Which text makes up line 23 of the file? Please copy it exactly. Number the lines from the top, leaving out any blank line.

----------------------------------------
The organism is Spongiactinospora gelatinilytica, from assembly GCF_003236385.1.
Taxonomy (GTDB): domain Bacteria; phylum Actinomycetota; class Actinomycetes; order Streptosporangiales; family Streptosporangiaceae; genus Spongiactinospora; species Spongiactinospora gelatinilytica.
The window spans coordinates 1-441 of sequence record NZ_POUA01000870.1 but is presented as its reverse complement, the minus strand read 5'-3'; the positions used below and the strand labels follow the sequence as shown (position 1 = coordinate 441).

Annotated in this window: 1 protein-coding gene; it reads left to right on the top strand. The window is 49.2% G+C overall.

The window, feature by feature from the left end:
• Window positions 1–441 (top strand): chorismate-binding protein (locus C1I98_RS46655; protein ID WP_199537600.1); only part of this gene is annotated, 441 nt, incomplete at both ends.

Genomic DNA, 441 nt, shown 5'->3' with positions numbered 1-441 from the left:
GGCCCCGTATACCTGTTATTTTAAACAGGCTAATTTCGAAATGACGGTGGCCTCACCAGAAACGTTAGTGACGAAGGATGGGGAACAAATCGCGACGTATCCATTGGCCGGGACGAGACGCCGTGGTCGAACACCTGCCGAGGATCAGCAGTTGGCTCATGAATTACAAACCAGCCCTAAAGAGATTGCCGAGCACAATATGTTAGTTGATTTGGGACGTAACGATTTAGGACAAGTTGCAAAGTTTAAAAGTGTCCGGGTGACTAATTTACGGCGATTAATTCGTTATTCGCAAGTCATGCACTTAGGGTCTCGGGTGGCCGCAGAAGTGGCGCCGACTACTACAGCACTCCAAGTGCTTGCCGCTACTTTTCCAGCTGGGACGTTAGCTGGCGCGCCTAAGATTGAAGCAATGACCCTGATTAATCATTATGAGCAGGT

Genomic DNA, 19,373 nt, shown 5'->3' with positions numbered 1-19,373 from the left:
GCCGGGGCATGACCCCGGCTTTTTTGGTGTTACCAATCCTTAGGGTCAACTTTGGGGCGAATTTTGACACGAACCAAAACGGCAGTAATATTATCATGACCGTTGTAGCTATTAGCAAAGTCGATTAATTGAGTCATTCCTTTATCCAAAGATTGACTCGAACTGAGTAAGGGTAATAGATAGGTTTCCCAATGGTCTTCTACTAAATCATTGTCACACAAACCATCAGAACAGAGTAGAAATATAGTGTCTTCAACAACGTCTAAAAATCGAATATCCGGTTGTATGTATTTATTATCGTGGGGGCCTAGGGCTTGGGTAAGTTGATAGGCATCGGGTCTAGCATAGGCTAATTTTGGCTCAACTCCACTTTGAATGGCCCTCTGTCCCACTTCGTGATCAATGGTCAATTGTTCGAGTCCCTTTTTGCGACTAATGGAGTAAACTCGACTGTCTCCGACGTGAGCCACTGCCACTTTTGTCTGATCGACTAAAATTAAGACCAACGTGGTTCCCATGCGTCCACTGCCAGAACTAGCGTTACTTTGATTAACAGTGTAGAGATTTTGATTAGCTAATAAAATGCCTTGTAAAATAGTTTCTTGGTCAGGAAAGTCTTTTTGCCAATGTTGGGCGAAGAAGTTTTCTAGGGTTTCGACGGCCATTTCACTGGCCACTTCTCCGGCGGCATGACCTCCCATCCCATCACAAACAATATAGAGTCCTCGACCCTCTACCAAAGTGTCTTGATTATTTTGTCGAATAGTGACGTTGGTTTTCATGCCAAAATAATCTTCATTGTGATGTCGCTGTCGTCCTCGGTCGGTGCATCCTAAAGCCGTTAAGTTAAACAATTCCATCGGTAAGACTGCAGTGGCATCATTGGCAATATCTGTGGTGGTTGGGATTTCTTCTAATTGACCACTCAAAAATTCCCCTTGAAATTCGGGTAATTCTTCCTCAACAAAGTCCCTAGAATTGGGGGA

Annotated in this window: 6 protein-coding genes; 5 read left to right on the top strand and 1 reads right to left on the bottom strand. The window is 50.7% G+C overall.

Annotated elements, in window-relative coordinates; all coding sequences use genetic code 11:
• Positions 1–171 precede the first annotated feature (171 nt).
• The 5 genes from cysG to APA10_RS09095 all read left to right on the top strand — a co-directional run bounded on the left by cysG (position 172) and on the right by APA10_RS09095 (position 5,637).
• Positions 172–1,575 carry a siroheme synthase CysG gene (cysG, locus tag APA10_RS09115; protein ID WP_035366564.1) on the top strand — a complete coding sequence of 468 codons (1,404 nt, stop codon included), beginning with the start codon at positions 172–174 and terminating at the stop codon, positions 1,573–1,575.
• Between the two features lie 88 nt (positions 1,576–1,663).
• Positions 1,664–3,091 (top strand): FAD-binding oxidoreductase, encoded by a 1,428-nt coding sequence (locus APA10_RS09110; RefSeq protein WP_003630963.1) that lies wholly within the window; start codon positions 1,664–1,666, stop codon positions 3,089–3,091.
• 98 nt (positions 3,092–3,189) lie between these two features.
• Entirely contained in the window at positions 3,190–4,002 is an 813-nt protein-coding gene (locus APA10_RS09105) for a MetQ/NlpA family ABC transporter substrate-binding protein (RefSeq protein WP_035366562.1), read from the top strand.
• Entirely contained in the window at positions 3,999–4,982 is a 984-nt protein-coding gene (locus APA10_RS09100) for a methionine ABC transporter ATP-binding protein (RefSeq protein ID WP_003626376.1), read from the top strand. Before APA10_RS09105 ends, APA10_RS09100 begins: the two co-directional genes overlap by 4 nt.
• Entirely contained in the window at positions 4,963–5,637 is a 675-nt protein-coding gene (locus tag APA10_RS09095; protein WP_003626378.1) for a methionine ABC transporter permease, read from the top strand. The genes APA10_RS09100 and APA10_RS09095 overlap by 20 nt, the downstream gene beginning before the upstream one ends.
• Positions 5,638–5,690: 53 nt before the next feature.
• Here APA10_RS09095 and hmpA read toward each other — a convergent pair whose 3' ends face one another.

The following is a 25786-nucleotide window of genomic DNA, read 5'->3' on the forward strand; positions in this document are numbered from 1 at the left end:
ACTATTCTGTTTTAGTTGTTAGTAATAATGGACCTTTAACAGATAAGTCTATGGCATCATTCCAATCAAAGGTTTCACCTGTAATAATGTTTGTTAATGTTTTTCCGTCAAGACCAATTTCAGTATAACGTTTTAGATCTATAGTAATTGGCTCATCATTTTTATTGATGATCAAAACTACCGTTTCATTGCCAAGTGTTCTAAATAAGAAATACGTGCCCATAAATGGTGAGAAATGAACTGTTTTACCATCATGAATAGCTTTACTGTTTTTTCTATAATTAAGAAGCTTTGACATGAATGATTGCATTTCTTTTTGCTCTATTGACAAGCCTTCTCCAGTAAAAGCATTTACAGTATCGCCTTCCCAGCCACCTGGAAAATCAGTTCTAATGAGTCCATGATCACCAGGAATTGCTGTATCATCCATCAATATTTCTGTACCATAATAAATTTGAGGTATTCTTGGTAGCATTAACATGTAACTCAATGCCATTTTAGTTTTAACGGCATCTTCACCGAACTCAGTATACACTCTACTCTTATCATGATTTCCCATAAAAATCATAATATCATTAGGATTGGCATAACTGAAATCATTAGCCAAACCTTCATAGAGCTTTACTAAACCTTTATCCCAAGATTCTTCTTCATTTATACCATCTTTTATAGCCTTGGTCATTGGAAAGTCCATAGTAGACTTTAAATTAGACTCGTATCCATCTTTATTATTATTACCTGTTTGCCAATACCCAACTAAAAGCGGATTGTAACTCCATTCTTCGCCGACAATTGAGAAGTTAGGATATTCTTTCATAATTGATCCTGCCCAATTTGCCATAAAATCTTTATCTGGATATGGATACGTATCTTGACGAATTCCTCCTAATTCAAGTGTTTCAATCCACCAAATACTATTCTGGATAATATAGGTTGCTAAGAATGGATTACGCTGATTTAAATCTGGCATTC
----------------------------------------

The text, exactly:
• Here APA10_RS09095 and hmpA read toward each other — a convergent pair whose 3' ends face one another.